In the present state of the civilised world, a country, wisely governed, is so little exposed to attacks from its neighbours, that nothing but an extraordinary combination of circumstances could bring such an event within the range of a rational anticipation. A well-governed country would never afford any provocation; and it would be defended with such bravery and judgment by its happy people, as would render an attack upon it, unless it were a petty country indeed, on unpromising speculation. With respect to external commerce, a country, wisely governed, would adopt the only policy good for itself, that of perfect freedom; and would wait without concern till other governments were wise enough to follow its example. Between a well-governed country and its neighbours, there would be hardly any other relation than that of good behaviour, which costs nothing.

An ill-governed country, which engages at every turn in wars with its neighbours, does, indeed, involve its interests deeply in its external relations. The expense arising from its establishments and wars burthens cruelly, if it does not finally overwhelm, it.

A great improvement took place in our foreign policy, between the beginning and end of the last parliament, for which parliament has no title to our acknowledgements. Till the death of Lord Londonderry we were in the Holy Alliance. From that time we have been gradually withdrawing from it. The opposition party in parliament made strong objections to the principle and policy of the Holy Alliance, during the administration of Lord Londonderry, with a potent majority constantly against them. We owe the change to Mr. Canning and his associates, who appear to have disengaged the nation with prudence And felicity.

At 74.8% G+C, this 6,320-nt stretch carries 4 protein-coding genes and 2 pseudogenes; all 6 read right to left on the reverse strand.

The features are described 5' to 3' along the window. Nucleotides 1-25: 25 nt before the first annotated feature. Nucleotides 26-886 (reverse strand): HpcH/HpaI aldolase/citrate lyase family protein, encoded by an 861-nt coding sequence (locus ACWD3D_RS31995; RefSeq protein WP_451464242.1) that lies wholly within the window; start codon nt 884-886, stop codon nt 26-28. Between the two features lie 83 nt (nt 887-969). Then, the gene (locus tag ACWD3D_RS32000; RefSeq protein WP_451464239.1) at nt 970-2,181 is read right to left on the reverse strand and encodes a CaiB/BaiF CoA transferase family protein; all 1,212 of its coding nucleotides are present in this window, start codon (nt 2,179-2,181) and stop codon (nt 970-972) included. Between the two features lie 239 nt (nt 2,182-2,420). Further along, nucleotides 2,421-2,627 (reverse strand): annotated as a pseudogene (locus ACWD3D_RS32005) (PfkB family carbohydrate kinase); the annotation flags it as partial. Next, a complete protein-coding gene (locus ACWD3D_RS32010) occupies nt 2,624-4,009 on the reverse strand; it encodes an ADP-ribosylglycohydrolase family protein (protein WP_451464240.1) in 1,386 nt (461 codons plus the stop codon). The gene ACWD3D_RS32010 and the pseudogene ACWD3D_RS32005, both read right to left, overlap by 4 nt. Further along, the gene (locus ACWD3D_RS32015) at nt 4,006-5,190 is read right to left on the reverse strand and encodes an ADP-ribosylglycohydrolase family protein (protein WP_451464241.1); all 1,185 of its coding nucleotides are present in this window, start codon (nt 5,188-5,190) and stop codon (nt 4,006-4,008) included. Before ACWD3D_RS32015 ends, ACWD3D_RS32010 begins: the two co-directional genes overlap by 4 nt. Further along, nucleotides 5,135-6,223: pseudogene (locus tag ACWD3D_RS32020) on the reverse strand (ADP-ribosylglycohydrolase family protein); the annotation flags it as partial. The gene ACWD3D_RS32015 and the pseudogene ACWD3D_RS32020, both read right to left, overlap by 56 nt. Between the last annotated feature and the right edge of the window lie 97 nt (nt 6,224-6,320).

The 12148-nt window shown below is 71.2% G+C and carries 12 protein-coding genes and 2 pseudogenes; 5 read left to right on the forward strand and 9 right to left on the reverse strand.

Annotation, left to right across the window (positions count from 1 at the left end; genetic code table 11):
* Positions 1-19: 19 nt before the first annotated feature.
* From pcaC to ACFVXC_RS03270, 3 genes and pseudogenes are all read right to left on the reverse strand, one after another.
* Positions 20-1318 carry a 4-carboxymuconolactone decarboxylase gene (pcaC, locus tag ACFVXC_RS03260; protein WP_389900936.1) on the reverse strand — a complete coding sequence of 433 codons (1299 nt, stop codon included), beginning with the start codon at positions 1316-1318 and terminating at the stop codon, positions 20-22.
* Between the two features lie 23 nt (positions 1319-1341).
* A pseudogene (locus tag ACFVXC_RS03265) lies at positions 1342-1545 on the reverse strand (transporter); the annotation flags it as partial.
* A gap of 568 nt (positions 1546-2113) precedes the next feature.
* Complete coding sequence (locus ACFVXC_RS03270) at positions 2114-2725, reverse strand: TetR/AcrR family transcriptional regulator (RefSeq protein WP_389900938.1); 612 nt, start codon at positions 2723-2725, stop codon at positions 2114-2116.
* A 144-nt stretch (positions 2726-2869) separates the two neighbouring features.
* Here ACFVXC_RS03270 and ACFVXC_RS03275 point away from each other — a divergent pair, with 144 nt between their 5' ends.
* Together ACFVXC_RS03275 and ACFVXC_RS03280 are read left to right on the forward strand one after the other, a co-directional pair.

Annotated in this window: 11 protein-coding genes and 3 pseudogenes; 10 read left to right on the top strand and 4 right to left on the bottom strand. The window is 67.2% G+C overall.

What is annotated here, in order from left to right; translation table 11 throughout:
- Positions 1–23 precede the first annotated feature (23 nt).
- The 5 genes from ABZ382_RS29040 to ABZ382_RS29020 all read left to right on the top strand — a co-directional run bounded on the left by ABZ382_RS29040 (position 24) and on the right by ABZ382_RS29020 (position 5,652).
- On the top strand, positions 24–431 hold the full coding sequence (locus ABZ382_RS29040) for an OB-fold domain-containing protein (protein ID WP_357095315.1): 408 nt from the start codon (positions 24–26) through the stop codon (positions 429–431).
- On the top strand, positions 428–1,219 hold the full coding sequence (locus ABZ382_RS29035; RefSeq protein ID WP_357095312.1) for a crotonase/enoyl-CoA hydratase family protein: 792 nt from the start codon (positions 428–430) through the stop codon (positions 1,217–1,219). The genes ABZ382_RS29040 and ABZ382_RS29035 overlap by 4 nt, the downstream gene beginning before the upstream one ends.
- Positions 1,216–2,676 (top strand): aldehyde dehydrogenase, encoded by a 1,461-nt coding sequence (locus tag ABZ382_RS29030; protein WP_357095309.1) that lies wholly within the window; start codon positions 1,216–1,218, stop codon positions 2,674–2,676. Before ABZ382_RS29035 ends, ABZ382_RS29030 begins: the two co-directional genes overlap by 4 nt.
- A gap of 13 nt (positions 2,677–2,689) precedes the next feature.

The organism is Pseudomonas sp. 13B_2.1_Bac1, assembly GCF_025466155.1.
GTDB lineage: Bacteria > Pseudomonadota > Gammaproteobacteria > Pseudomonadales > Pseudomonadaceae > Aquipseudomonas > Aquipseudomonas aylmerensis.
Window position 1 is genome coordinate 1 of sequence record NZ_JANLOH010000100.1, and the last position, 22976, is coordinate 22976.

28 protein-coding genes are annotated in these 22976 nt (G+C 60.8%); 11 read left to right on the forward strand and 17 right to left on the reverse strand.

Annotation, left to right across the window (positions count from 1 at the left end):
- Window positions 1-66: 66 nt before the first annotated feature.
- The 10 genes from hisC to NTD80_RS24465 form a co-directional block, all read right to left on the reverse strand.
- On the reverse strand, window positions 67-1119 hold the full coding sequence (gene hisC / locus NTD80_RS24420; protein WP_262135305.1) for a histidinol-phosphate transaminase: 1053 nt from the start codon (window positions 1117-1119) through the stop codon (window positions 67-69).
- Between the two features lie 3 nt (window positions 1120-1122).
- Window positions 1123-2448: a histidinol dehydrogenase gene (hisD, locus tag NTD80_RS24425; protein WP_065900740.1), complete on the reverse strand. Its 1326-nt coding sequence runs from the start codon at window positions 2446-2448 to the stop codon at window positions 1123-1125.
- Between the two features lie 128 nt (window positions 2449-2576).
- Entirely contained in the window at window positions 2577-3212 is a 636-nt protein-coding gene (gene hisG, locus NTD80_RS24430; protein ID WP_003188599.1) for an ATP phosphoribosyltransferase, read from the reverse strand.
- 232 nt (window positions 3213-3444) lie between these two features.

The principle of the Holy Alliance is something perfectly new in the world. It is true that it was invented to meet a perfectly new emergency. That contrariety which, as we have already intimated, is now apparent in perhaps every country in Europe, between the state of the public mind and the state of the government, had excited the apprehensions of the different governments; and the Holy Alliance was set up as a bulwark against the consequences which it portended. It was an engagement among the different governments to afford protection to one another against their own subjects; and to prevent the changes for which the altered state of the public mind was expected to present an importunate, if not an irresistible, demand.